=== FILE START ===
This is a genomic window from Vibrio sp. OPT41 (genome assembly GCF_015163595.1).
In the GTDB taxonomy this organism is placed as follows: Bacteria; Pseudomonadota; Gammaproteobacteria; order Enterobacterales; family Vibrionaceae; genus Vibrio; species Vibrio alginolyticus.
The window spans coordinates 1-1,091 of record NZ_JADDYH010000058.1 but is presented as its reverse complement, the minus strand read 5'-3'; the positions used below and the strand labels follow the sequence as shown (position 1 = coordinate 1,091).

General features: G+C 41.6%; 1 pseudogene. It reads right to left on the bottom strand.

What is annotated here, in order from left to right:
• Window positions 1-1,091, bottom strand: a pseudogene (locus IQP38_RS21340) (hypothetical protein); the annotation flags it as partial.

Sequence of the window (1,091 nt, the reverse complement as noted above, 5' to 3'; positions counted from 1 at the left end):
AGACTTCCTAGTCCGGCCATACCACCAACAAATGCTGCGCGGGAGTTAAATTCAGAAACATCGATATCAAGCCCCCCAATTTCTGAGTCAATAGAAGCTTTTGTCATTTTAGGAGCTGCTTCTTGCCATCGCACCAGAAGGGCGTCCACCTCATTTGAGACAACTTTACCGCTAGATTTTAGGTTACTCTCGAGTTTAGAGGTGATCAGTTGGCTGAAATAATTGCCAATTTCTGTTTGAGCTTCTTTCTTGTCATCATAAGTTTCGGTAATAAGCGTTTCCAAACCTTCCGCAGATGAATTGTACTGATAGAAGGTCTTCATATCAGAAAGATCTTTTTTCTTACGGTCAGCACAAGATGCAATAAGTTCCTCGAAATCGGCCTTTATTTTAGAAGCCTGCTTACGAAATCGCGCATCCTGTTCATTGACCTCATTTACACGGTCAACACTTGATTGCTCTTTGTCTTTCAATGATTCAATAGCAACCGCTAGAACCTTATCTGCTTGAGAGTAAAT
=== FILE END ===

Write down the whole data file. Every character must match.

This is a genomic window from Vibrio sp. OPT41 (genome assembly GCF_015163595.1).
In the GTDB taxonomy this organism is placed as follows: Bacteria; Pseudomonadota; Gammaproteobacteria; order Enterobacterales; family Vibrionaceae; genus Vibrio; species Vibrio alginolyticus.
The window spans coordinates 1-1,091 of record NZ_JADDYH010000058.1 but is presented as its reverse complement, the minus strand read 5'-3'; the positions used below and the strand labels follow the sequence as shown (position 1 = coordinate 1,091).

General features: G+C 41.6%; 1 pseudogene. It reads right to left on the bottom strand.

What is annotated here, in order from left to right:
• Window positions 1-1,091, bottom strand: a pseudogene (locus IQP38_RS21340) (hypothetical protein); the annotation flags it as partial.

Sequence of the window (1,091 nt, the reverse complement as noted above, 5' to 3'; positions counted from 1 at the left end):
AGACTTCCTAGTCCGGCCATACCACCAACAAATGCTGCGCGGGAGTTAAATTCAGAAACATCGATATCAAGCCCCCCAATTTCTGAGTCAATAGAAGCTTTTGTCATTTTAGGAGCTGCTTCTTGCCATCGCACCAGAAGGGCGTCCACCTCATTTGAGACAACTTTACCGCTAGATTTTAGGTTACTCTCGAGTTTAGAGGTGATCAGTTGGCTGAAATAATTGCCAATTTCTGTTTGAGCTTCTTTCTTGTCATCATAAGTTTCGGTAATAAGCGTTTCCAAACCTTCCGCAGATGAATTGTACTGATAGAAGGTCTTCATATCAGAAAGATCTTTTTTCTTACGGTCAGCACAAGATGCAATAAGTTCCTCGAAATCGGCCTTTATTTTAGAAGCCTGCTTACGAAATCGCGCATCCTGTTCATTGACCTCATTTACACGGTCAACACTTGATTGCTCTTTGTCTTTCAATGATTCAATAGCAACCGCTAGAACCTTATCTGCTTGAGAGTAAAT